It was a fun car, though. I suppose that's where I caught the 'bug', so to speak. As for where the knack came from ... I'm no mechani, but give me a manual, tools, and enough time and I can disassemble and reassemble practically anything. Dad took the time to teach me basic organizational skills in the garage...
    Last edited: Aug 30, 2012
  3. Big_Mike

    Big_Mike New Member

    Well, I don't have the right to say if you are an enthusiast or not, but it really does sound like you are. Those were all just examples I listed that I could think of at the moment. I believe an enthusiast is someone who is passionate about what they do and/or like. Not an exact definition, but I think it's in the ball park. So I'll answer your question with a question... Do you think you are an enthusiast?
  4. SurrealOne

    SurrealOne Former Member 1000 Posts

    No. Why? Because I'm engine- and transmission-stupid ... as in I know little to nothing about either in my vehicle. Perhaps once I know substantially more than I do in both areas I'll consider myself an enthusiast as it pertains to my vehicle, but for now I'm just a compulsive tinkerer and wannabe enthusiast, I guess.
  5. donyms

    donyms Active Member 1000 Posts

    I suppose my Dad got me into cars, my first was a 1954 chevy pick up. My Dad and I rebuilt that truck from the ground up and I drove it for years. I have always fixed up cars and trucks that I have had even though my Dad never did somehow I caught the bug as a kid and I guess if you look at my truck now you might think i still have the bug........... :glasses:
  6. PantheraUncia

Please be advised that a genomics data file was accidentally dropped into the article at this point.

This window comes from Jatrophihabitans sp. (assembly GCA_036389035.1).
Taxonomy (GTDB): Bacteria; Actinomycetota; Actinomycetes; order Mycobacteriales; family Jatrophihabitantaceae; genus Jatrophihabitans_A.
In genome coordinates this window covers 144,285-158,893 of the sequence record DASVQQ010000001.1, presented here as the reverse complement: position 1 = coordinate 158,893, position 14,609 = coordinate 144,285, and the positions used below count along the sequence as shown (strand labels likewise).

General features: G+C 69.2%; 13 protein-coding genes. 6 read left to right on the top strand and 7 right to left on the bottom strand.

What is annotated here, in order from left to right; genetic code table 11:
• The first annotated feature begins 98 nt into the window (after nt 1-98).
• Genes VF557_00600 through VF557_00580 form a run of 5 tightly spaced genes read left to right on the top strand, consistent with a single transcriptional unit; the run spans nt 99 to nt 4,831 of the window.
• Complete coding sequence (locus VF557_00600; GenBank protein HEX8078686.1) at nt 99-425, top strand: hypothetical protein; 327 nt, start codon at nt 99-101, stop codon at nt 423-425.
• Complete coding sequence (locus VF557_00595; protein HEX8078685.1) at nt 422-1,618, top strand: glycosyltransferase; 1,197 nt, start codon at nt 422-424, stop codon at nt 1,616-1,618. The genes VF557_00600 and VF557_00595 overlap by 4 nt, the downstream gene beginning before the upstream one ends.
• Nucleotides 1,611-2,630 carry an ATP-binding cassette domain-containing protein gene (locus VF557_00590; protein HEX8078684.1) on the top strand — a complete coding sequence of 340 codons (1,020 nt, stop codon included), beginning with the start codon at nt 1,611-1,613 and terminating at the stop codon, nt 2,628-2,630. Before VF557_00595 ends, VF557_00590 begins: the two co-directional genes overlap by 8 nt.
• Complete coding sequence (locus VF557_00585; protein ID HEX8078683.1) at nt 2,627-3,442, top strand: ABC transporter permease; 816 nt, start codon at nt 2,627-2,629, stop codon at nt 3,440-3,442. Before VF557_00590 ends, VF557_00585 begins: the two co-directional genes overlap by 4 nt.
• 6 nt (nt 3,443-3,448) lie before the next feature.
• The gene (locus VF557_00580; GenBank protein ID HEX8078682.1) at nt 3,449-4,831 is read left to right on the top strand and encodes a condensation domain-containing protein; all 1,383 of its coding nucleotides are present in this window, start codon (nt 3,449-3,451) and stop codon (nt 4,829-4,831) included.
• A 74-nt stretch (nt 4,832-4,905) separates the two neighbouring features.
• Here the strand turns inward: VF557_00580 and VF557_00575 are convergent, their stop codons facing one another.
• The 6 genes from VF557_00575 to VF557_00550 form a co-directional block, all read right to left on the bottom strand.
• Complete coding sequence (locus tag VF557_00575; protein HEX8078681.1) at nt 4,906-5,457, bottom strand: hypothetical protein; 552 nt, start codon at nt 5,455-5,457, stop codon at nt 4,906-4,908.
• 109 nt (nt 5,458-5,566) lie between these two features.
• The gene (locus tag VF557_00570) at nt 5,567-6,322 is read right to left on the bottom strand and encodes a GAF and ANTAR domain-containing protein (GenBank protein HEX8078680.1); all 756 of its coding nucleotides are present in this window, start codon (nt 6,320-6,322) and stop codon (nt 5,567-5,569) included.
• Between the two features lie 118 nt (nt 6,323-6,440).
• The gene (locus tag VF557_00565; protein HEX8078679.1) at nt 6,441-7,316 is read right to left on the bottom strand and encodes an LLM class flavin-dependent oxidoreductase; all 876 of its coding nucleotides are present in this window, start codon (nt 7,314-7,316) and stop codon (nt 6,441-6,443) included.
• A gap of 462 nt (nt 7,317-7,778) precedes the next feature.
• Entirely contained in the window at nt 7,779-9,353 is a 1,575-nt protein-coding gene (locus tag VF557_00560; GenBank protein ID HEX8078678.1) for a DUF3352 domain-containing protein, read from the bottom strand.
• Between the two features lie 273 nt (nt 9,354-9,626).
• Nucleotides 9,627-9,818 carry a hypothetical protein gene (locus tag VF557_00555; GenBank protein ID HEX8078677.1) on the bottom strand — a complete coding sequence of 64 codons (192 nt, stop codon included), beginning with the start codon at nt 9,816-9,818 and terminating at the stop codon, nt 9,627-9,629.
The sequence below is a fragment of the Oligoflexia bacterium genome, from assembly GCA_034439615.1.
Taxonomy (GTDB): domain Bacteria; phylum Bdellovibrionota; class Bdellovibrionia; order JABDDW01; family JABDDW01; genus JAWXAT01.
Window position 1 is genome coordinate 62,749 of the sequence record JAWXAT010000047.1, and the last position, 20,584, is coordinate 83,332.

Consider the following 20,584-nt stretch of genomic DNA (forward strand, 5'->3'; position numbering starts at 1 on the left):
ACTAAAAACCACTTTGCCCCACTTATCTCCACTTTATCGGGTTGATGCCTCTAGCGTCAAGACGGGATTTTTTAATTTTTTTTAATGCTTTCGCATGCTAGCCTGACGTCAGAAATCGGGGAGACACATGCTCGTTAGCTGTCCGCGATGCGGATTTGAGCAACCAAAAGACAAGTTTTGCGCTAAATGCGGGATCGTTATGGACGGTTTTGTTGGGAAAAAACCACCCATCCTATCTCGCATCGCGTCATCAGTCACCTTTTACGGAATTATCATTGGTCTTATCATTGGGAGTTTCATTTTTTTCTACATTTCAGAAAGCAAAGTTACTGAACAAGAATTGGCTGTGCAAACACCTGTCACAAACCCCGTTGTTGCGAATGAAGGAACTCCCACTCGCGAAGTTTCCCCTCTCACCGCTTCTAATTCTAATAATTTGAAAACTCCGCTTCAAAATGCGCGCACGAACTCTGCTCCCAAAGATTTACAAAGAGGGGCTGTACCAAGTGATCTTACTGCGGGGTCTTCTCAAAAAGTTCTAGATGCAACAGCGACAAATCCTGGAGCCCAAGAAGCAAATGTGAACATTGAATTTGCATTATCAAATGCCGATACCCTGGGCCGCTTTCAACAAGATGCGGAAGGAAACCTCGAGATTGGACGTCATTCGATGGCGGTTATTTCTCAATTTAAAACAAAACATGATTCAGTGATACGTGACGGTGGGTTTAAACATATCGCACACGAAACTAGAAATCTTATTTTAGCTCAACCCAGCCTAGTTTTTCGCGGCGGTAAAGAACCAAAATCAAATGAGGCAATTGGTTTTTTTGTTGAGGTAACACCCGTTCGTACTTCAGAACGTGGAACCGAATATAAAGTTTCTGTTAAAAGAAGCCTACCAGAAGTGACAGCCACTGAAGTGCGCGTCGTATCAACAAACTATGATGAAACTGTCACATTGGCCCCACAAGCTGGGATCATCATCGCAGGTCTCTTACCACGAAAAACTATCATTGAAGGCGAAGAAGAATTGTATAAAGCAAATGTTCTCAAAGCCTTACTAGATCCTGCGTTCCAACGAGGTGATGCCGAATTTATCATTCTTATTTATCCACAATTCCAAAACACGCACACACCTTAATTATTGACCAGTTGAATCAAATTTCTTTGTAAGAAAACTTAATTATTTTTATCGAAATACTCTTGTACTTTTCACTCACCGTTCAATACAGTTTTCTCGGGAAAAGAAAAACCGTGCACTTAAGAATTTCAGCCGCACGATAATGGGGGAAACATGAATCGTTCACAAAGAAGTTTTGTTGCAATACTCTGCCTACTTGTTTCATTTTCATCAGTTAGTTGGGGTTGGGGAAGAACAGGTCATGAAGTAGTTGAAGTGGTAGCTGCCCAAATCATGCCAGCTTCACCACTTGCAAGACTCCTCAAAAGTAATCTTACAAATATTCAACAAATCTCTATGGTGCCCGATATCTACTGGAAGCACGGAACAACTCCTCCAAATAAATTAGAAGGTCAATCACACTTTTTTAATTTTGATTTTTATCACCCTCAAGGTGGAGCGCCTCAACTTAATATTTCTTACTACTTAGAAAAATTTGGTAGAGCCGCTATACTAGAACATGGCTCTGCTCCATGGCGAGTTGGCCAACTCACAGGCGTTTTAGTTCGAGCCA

PantheraUncia Active Member 1000 Posts

    I never really intended to get into modding vehicles. My first car was a Buick Lesabre limited from the 80's similar to this with a huge v8 and a four barrel carb.

    http://farm6.staticflickr.com/5244/5332488681_88ce0b075a_z.jpg

    All I ever did to that car was normal maintenance.

    Then I got something a little better:

    http://www.ryderocz.info/ic_cars/94_grandprix.jpg

    I loved that car and that is when I started playing around with car stereo installations. That car mysteriously disappeared when the transmission stopped working the second time in 8 months. ( I did not intend to learn how to rebuild transmissions back then ).

    Then I bought the Silverado from my dad when he lost his job, he only had it about 2 years at that time and 93oct cost about $0.89 a gallon. As prices for gas and everything have gotten more expensive and the fact that I have a number of friends that are mechanics now; I learned how to change my own oil, transmission fluid, brakes, shocks, belts, spark plugs.

    So in the end, learning to "mod" the truck has been because I can find better uses for the money I would have paid in labor to do that normal maintenance. Since that, I have been putting some of the money back in the truck with the upgrades I have done.

    It will also make it that much easier for me to mod my next truck when that happens.
  7. sfdefender24

    sfdefender24 New Member

    I guess you could call me an enthusiast, when i was younger i would always help my dad and brother work on the 69 camaro and the nova, both were 10 sec drag cars. Then from there when I hit 12 years old I got really big into dirt racing, my brother and I both ran the local circuit for a few years before we moved up in the modified class were we both started travling on the weekends to where the BIG event was. That all end back in '08 when i rolled a car and the fuel cell exploded. And as for daily drivers, first truck i ever worked on was an early 90s chevy that was my brothers, lifted it and had some boggers. After that truck we started to build a 2001 mud truck on tractor tires. From there I stuck with Chevy and my brother went to Fords, i had an 06 2500 for 2 years before my current 2010 1500, my brother owns a 2000 f250, both trucks lifted and were always doing work to them to see who can out do the other. So i guess you could call me one. I may not know everything about the vehicle when i first start to work on it but i would figure everything out i need to kno and have it repaired quickly. I love to work on any vehicle i can get my hands on. which before i left for afghanistan was my buddys ford mustang and 04 silverado 2wd 1500. But now that i have alot of money saved, ill be doing some major upgrades to mine upon my return to the states at the end of the year.